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Who is Against a Common Market?

  • Giovanni Facchini

    (University of Milan, University of Essex, LdA, CEPR and CES-Ifo)

  • Cecilia Testa

    (University of London and STICERD - LSE)

This paper develops a theory of the endogenous formation of a common market in a three-country, two-factor political economy model. In the status quo, Home and Foreign implement non-discriminatory policies towards international factor flows, as to maximize the domestic median voter\'s welfare. Each of the two countries simultaneously holds then a referendum on a Common Market initiative leading to the removal of the pre-existing policies for factor flows occurring between the member countries, while no coordination is imposed on policies vis-µa-vis the rest of the world. Several interesting results emerge. In a common market, factors moving between the members are more likely to gain, the bigger is the import demand of one country as compared to the factor supply of the exporting partner. Factors which instead do not relocate are more likely to see their return decrease when flows are big and import demands are inelastic. Importantly, for the common market to emerge as an equilibrium, some factors must continue to experience enhanced protection when the integration process is completed. This result highlights the potential tension between social desirability and political feasibility of the integration process.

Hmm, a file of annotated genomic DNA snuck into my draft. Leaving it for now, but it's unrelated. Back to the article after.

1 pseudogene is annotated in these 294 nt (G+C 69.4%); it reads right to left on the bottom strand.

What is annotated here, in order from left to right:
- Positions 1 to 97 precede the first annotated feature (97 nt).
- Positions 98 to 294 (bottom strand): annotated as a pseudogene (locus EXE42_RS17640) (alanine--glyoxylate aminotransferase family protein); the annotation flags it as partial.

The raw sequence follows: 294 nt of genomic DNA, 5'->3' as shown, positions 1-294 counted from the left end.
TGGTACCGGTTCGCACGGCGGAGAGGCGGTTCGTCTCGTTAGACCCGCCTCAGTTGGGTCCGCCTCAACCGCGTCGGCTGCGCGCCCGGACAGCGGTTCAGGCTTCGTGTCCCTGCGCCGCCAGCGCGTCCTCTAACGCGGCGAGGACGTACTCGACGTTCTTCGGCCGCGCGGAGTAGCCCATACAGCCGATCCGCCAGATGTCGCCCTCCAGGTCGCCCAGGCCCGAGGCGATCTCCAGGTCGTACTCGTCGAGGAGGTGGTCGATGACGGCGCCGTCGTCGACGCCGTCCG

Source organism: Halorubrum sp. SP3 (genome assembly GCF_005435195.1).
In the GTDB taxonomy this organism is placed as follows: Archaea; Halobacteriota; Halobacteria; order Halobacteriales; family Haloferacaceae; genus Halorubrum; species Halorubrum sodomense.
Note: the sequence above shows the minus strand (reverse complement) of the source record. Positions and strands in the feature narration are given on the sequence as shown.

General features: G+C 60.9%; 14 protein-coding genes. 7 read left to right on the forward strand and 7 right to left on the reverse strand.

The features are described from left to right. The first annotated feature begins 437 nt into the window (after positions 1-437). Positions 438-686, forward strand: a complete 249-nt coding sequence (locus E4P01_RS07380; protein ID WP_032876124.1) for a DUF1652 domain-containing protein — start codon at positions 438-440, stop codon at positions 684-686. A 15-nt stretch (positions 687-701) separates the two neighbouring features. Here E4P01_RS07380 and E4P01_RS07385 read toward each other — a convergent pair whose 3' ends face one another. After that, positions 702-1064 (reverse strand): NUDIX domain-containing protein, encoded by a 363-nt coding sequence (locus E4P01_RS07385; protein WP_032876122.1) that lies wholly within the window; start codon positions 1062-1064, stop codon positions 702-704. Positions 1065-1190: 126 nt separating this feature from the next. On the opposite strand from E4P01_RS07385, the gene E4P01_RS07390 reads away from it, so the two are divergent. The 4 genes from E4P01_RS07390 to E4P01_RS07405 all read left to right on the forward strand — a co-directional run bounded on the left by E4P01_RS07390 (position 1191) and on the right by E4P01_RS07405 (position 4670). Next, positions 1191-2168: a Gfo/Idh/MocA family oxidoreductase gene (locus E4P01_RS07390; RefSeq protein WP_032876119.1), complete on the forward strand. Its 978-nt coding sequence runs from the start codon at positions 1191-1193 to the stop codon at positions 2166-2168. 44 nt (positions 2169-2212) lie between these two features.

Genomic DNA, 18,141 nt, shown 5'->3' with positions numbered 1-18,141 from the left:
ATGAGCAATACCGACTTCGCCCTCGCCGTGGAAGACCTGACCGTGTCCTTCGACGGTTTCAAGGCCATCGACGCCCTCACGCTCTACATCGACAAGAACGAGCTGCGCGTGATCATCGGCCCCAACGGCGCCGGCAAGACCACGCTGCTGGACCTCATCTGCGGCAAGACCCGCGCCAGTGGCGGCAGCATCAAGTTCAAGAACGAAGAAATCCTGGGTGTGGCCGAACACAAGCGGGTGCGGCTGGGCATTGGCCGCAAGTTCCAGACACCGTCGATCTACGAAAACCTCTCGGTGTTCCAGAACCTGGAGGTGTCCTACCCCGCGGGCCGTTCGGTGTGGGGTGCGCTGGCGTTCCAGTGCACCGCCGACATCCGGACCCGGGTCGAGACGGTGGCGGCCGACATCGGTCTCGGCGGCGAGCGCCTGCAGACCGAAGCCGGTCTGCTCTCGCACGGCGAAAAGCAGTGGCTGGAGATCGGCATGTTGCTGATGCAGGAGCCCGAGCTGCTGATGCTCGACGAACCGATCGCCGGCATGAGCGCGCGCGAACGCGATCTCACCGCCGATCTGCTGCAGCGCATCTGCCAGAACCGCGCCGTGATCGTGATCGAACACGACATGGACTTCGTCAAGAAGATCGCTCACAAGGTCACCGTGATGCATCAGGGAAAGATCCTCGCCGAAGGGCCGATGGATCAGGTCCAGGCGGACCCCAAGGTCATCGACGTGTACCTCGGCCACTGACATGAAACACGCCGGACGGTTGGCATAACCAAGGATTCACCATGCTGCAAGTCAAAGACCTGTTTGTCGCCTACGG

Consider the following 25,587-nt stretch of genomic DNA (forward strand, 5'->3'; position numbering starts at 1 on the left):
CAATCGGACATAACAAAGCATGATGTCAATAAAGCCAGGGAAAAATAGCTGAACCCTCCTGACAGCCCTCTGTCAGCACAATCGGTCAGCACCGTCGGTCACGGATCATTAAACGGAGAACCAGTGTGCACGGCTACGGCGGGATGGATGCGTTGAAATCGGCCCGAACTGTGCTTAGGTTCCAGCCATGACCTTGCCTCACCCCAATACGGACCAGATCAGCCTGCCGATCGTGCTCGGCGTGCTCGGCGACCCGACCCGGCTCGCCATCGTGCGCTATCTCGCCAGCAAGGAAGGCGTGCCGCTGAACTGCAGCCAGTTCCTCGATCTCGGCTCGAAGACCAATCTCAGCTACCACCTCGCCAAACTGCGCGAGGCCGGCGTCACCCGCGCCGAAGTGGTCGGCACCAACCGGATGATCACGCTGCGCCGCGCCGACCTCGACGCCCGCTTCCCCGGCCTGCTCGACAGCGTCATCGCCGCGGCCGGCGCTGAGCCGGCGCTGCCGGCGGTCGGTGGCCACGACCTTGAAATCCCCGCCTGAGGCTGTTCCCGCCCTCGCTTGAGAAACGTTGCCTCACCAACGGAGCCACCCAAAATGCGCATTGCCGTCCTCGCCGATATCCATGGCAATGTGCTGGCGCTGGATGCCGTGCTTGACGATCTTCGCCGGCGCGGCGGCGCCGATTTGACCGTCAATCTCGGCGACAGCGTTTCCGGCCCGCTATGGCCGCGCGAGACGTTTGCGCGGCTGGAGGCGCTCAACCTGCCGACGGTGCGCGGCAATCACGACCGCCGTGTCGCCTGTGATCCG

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Paper provided by Centro Studi Luca d\'Agliano, University of Milano in its series Development Working Papers with number 240.

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Date of creation: 07 Jan 2008
Date of revision:
Handle: RePEc:csl:devewp:240
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